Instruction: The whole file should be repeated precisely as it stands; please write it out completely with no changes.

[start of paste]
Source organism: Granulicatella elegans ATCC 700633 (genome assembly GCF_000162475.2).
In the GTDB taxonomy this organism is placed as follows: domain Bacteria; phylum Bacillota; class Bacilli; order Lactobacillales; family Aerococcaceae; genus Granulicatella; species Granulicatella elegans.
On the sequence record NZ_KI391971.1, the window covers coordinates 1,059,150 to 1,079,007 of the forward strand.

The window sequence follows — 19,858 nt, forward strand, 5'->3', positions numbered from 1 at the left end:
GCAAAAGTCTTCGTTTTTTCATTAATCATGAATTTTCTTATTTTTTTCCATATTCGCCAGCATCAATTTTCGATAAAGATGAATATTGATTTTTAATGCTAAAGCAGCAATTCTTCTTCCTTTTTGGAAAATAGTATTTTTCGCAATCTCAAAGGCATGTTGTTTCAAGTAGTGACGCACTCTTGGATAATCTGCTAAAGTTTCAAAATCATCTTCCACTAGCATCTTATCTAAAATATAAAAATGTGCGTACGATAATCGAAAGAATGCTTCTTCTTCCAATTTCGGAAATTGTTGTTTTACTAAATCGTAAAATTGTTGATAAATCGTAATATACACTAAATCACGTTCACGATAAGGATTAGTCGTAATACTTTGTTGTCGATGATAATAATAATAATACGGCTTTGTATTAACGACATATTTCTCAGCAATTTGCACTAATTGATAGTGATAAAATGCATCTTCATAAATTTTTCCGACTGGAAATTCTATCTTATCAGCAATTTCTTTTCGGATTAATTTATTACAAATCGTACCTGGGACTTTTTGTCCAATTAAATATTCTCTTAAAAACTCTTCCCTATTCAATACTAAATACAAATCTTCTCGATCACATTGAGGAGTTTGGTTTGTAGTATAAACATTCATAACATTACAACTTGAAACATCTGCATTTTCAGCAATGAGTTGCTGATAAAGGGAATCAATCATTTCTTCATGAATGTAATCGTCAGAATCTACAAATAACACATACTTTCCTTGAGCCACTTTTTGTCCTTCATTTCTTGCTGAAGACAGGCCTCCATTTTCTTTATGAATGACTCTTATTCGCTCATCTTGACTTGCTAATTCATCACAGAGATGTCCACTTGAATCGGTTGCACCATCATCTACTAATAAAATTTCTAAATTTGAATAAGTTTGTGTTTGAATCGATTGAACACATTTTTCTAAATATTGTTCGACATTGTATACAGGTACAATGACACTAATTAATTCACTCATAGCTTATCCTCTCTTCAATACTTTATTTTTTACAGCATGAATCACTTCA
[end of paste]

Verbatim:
Source organism: Granulicatella elegans ATCC 700633 (genome assembly GCF_000162475.2).
In the GTDB taxonomy this organism is placed as follows: domain Bacteria; phylum Bacillota; class Bacilli; order Lactobacillales; family Aerococcaceae; genus Granulicatella; species Granulicatella elegans.
On the sequence record NZ_KI391971.1, the window covers coordinates 1,059,150 to 1,079,007 of the forward strand.

The window sequence follows — 19,858 nt, forward strand, 5'->3', positions numbered from 1 at the left end:
GCAAAAGTCTTCGTTTTTTCATTAATCATGAATTTTCTTATTTTTTTCCATATTCGCCAGCATCAATTTTCGATAAAGATGAATATTGATTTTTAATGCTAAAGCAGCAATTCTTCTTCCTTTTTGGAAAATAGTATTTTTCGCAATCTCAAAGGCATGTTGTTTCAAGTAGTGACGCACTCTTGGATAATCTGCTAAAGTTTCAAAATCATCTTCCACTAGCATCTTATCTAAAATATAAAAATGTGCGTACGATAATCGAAAGAATGCTTCTTCTTCCAATTTCGGAAATTGTTGTTTTACTAAATCGTAAAATTGTTGATAAATCGTAATATACACTAAATCACGTTCACGATAAGGATTAGTCGTAATACTTTGTTGTCGATGATAATAATAATAATACGGCTTTGTATTAACGACATATTTCTCAGCAATTTGCACTAATTGATAGTGATAAAATGCATCTTCATAAATTTTTCCGACTGGAAATTCTATCTTATCAGCAATTTCTTTTCGGATTAATTTATTACAAATCGTACCTGGGACTTTTTGTCCAATTAAATATTCTCTTAAAAACTCTTCCCTATTCAATACTAAATACAAATCTTCTCGATCACATTGAGGAGTTTGGTTTGTAGTATAAACATTCATAACATTACAACTTGAAACATCTGCATTTTCAGCAATGAGTTGCTGATAAAGGGAATCAATCATTTCTTCATGAATGTAATCGTCAGAATCTACAAATAACACATACTTTCCTTGAGCCACTTTTTGTCCTTCATTTCTTGCTGAAGACAGGCCTCCATTTTCTTTATGAATGACTCTTATTCGCTCATCTTGACTTGCTAATTCATCACAGAGATGTCCACTTGAATCGGTTGCACCATCATCTACTAATAAAATTTCTAAATTTGAATAAGTTTGTGTTTGAATCGATTGAACACATTTTTCTAAATATTGTTCGACATTGTATACAGGTACAATGACACTAATTAATTCACTCATAGCTTATCCTCTCTTCAATACTTTATTTTTTACAGCATGAATCACTTCA